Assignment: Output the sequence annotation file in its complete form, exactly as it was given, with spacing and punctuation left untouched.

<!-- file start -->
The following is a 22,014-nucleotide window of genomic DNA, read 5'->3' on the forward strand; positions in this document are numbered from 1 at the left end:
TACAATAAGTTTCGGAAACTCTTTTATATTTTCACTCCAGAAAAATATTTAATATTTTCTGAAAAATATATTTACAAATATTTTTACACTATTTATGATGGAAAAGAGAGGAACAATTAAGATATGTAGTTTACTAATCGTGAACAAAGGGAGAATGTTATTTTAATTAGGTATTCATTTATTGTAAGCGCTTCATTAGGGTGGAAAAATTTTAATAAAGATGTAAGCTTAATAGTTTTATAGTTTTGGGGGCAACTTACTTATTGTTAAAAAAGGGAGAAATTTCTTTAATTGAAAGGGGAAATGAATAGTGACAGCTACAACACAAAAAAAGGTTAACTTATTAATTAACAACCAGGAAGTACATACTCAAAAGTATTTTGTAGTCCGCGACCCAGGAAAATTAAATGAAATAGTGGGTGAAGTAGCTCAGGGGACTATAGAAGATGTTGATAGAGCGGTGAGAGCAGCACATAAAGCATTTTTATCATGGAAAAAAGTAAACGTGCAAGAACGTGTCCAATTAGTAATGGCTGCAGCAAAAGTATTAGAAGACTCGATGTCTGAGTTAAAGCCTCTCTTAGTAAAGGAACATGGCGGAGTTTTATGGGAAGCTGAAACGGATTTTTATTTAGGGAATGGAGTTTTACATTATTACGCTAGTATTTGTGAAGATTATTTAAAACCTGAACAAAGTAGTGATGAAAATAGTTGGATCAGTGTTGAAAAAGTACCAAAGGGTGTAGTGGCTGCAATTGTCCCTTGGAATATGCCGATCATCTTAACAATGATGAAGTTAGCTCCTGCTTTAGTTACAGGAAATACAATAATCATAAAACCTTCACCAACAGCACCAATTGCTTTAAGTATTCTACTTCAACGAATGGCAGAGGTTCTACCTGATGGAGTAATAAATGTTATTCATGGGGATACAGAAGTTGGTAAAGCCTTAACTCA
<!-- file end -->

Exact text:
The following is a 22,014-nucleotide window of genomic DNA, read 5'->3' on the forward strand; positions in this document are numbered from 1 at the left end:
TACAATAAGTTTCGGAAACTCTTTTATATTTTCACTCCAGAAAAATATTTAATATTTTCTGAAAAATATATTTACAAATATTTTTACACTATTTATGATGGAAAAGAGAGGAACAATTAAGATATGTAGTTTACTAATCGTGAACAAAGGGAGAATGTTATTTTAATTAGGTATTCATTTATTGTAAGCGCTTCATTAGGGTGGAAAAATTTTAATAAAGATGTAAGCTTAATAGTTTTATAGTTTTGGGGGCAACTTACTTATTGTTAAAAAAGGGAGAAATTTCTTTAATTGAAAGGGGAAATGAATAGTGACAGCTACAACACAAAAAAAGGTTAACTTATTAATTAACAACCAGGAAGTACATACTCAAAAGTATTTTGTAGTCCGCGACCCAGGAAAATTAAATGAAATAGTGGGTGAAGTAGCTCAGGGGACTATAGAAGATGTTGATAGAGCGGTGAGAGCAGCACATAAAGCATTTTTATCATGGAAAAAAGTAAACGTGCAAGAACGTGTCCAATTAGTAATGGCTGCAGCAAAAGTATTAGAAGACTCGATGTCTGAGTTAAAGCCTCTCTTAGTAAAGGAACATGGCGGAGTTTTATGGGAAGCTGAAACGGATTTTTATTTAGGGAATGGAGTTTTACATTATTACGCTAGTATTTGTGAAGATTATTTAAAACCTGAACAAAGTAGTGATGAAAATAGTTGGATCAGTGTTGAAAAAGTACCAAAGGGTGTAGTGGCTGCAATTGTCCCTTGGAATATGCCGATCATCTTAACAATGATGAAGTTAGCTCCTGCTTTAGTTACAGGAAATACAATAATCATAAAACCTTCACCAACAGCACCAATTGCTTTAAGTATTCTACTTCAACGAATGGCAGAGGTTCTACCTGATGGAGTAATAAATGTTATTCATGGGGATACAGAAGTTGGTAAAGCCTTAACTCA